Use government cash to fund training contracts, says Law Society

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By Thomas Connelly on

Chancery Lane lays out coronavirus recovery plan

Law firms should be allowed to use government cash to help fund training contracts as part of a wider effort to get the economy back on its feet in the wake of the COVID-19 pandemic, the Law Society has said.

In a new recovery plan published today, Chancery Lane’s top brass called on the government to “empower law firms” to create new jobs by giving them the flexibility to spend the apprenticeship levy on a range of support.

The Law Society said the levy, a UK tax on law firms which can be used to fund paralegal and solicitor apprenticeships, could be put towards training contracts to “maintain the jobs pipeline for students about to complete the LPC [Legal Practice Course]”.

The cash could also help create specialist lawtech seats and training in lawtech skills, as well as training in secondary specialisations which will enable solicitors to move into other practice areas that have been less affected by the pandemic.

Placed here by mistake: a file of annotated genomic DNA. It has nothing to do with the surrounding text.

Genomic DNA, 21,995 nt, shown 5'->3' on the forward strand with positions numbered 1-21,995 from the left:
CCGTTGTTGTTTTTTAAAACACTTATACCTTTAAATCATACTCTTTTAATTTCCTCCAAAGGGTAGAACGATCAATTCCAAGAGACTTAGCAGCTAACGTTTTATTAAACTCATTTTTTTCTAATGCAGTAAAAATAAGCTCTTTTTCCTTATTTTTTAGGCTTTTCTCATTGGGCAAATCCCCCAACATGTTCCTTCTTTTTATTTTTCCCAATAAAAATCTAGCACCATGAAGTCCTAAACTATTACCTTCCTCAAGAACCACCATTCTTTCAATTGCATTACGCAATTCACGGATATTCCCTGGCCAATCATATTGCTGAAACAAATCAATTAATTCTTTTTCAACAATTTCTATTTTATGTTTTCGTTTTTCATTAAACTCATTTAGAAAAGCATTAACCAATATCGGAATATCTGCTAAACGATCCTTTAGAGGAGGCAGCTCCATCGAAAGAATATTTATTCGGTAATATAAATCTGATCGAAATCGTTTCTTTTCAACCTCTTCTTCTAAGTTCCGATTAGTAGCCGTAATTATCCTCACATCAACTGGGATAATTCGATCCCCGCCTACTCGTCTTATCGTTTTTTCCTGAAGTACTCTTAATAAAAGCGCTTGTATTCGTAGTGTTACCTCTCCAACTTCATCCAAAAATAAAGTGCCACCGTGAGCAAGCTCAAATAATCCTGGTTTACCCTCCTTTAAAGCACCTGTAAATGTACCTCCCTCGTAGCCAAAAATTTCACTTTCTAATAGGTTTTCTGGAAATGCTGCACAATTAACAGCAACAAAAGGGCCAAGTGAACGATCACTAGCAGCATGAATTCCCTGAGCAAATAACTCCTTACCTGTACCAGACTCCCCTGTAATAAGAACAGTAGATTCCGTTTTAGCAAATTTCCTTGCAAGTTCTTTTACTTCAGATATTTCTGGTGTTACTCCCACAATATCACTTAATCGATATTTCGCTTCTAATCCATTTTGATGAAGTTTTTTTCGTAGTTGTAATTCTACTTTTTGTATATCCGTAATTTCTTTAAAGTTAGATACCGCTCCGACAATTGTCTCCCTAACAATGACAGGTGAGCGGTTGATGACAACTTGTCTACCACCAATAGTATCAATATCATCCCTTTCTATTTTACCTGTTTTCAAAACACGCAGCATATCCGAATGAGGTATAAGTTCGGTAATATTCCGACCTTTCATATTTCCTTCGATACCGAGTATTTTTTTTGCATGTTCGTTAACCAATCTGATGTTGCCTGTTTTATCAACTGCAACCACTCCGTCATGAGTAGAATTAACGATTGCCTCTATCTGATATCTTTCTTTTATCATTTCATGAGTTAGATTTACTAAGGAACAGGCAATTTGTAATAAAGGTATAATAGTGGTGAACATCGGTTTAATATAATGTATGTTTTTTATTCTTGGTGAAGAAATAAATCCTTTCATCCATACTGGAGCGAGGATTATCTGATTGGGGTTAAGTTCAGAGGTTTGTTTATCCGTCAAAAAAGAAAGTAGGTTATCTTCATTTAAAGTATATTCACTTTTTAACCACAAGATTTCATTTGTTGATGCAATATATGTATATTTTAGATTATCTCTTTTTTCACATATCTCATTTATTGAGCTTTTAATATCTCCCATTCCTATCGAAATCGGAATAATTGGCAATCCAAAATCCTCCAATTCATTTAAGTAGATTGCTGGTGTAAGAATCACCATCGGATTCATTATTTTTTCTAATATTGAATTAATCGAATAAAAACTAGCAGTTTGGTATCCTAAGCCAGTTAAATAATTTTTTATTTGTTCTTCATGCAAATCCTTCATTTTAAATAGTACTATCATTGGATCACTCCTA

The proposals are part of a new Law Society campaign which aims to promote the role of the solicitors’ profession in the national move to re-open the country.

The initiative, ‘Return, Restart and Recovery’, will be in three stages: helping solicitors and firms return to their offices safely; helping solicitors and firms to restart the economy; and empowering solicitors and firms to drive the recovery after coronavirus.

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Simon Davis, president of the Law Society, said:

“Solicitors are ready, willing and able to play their role in helping Britain’s economy and society to recover from this pandemic. All across the country solicitors have worked tirelessly for their clients to ensure the highest standard of service. I am proud of the role solicitors have played to keep the wheels of justice turning through this extraordinarily challenging time.”

He continued: “As we enter this new phase of the response to coronavirus, with government beginning to lift some restrictions, it is clear that technology will play a vital role in driving the post-coronavirus recovery across all sectors of the economy, including legal services.”

The Law Society’s bold plans follow the news that a number of major law firms have deferred the start dates of their future trainees in light of the financial uncertainty brought about by COVID-19.

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